(ii) Confidentiality: The auditor should respect the confidentiality of information acquired
in the course of his work and should not disclose any such information to a third party
without specific authority or unless there is a legal or professional duty to disclose.
(iii) Skill and Competence: The audit should be performed and the report prepared with due
professional care by persons who have adequate training, experience and competence in
auditing.

MCOM PART-II () Page 3


(iv) Work Performed by Others: When the auditor delegates work to assistants or uses work
performed by other auditors and experts, he will be entitled to rely on work performed by
others provided he exercises adequate skill and care and is not aware of any reasons to
believe that he should not have so relied. The auditor should carefully direct, supervise and
review work delegated to assistants and obtain reasonable assurance that work performed by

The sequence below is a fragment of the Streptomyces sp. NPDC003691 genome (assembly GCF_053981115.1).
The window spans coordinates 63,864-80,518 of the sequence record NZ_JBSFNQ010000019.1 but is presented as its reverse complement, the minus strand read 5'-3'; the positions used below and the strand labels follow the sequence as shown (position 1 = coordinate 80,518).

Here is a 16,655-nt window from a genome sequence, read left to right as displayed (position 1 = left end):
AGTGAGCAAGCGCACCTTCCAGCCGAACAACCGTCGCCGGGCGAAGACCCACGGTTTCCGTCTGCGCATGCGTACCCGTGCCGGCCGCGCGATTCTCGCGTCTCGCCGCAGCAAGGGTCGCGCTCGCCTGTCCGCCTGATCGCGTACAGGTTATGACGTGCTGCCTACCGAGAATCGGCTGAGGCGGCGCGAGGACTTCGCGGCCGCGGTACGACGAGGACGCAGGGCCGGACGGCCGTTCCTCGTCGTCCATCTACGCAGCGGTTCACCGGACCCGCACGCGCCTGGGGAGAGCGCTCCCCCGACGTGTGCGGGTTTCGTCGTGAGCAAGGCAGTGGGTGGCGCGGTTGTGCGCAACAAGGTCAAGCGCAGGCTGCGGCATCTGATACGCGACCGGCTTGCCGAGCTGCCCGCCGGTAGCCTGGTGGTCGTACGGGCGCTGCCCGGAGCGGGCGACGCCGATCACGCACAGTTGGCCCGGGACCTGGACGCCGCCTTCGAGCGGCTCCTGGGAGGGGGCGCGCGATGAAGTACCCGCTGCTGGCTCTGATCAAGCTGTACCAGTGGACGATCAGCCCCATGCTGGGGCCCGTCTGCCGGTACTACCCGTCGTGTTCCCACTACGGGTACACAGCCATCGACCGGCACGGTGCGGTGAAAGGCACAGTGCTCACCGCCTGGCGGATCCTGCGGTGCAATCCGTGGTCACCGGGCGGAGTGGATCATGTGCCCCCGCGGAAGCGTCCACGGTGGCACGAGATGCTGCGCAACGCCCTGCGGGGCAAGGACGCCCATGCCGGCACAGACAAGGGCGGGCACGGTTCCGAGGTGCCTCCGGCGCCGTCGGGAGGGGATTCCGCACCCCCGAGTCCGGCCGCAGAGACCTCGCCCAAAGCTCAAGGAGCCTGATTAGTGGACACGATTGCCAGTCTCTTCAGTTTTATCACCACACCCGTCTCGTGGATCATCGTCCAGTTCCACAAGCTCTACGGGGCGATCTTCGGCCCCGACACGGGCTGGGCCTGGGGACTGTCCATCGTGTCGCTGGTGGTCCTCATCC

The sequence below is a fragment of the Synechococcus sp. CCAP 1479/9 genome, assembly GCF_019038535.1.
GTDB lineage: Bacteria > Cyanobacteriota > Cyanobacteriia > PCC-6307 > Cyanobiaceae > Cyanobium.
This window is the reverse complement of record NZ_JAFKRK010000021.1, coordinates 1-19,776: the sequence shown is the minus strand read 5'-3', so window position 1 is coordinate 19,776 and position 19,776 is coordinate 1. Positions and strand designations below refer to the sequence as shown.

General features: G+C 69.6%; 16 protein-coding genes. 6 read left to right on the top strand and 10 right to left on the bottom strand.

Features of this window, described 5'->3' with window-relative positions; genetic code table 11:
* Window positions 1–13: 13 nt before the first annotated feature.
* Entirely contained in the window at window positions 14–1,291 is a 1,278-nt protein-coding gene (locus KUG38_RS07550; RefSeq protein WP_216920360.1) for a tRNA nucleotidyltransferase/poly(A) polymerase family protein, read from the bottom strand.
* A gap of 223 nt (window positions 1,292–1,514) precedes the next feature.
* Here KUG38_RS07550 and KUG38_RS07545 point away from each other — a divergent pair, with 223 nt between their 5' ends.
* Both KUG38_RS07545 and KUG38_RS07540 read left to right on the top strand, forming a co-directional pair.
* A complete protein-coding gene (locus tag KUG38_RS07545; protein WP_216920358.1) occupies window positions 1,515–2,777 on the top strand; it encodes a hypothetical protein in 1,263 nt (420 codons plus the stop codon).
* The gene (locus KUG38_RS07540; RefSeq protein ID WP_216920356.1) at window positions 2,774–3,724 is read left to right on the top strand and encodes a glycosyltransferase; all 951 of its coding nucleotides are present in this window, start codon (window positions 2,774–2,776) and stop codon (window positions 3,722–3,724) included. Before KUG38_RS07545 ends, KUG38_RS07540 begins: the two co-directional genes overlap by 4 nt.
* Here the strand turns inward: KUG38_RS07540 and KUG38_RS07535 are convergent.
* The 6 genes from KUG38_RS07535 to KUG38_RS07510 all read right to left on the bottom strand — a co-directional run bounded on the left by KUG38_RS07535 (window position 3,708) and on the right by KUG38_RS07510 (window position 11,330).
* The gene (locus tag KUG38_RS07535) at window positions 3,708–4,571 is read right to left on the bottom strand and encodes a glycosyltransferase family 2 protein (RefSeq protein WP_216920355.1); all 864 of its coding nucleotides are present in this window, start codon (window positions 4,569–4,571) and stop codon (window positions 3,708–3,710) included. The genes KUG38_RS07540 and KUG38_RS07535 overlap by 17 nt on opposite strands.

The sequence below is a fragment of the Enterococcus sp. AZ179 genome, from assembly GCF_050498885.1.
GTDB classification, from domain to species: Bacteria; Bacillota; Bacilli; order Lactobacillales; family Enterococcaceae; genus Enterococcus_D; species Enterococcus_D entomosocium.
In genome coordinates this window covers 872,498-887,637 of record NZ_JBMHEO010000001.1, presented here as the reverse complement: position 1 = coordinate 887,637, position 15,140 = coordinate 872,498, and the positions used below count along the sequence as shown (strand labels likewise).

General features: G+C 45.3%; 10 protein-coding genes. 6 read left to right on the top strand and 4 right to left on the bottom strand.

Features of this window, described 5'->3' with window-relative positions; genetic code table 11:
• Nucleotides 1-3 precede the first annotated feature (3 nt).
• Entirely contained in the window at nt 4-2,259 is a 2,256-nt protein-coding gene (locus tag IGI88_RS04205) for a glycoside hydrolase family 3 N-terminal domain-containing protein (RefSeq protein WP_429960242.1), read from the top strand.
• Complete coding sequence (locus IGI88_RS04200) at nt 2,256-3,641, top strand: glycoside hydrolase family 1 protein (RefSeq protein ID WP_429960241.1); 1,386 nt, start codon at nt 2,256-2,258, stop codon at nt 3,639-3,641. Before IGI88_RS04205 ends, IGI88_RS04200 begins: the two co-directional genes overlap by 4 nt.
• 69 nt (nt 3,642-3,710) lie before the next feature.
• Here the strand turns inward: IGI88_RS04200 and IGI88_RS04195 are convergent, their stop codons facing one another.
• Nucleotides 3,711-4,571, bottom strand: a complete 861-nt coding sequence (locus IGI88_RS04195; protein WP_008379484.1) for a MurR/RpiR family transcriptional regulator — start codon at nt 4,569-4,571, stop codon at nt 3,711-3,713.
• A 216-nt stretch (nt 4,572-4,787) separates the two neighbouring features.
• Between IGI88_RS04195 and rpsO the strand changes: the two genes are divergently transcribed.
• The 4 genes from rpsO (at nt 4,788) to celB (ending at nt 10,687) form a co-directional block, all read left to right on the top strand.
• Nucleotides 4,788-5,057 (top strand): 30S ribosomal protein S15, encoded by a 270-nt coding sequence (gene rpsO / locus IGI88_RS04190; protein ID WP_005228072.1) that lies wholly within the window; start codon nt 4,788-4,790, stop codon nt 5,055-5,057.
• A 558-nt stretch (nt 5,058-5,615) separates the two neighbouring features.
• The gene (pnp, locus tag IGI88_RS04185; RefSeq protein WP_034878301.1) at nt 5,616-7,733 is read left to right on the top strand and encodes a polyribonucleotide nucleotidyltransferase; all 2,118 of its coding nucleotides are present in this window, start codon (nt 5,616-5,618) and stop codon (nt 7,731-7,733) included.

other auditors or experts is adequate for his purpose since he will continue to be responsible
for forming and expressing his opinion on the financial information.
(v) Documentation: The auditor should document matters which are important in providing
evidence that the audit was carried in accordance with the basic principles.
(vi) Planning: Planning enables the auditor to conduct and effective audit in an efficient and
timely manner. Primarily, planning should be based on the knowledge of the clients
business. Plans should be further developed and revised as necessary during the course of the
audit.
(vii) Audit Evidence: The auditor should obtain sufficient appropriate audit evidence through
the performance of compliance and substantive procedures to enable him to draw reasonable
conclusions therefrom on which to base his opinion on the financing information.
(viii) Accounting System and Internal Control: The auditor should reasonably assure
himself that the accounting system is adequate and that all the accounting information which
should be recorded has in fact been recorded. Internal controls normally contribute to such
assurance. The auditor should gain an understanding of the accounting system and related
internal controls and evaluate the same to determine the nature, timing and extent of other
audit procedures.
(ix) Audit Conclusions and Reporting: The auditor should review and assess the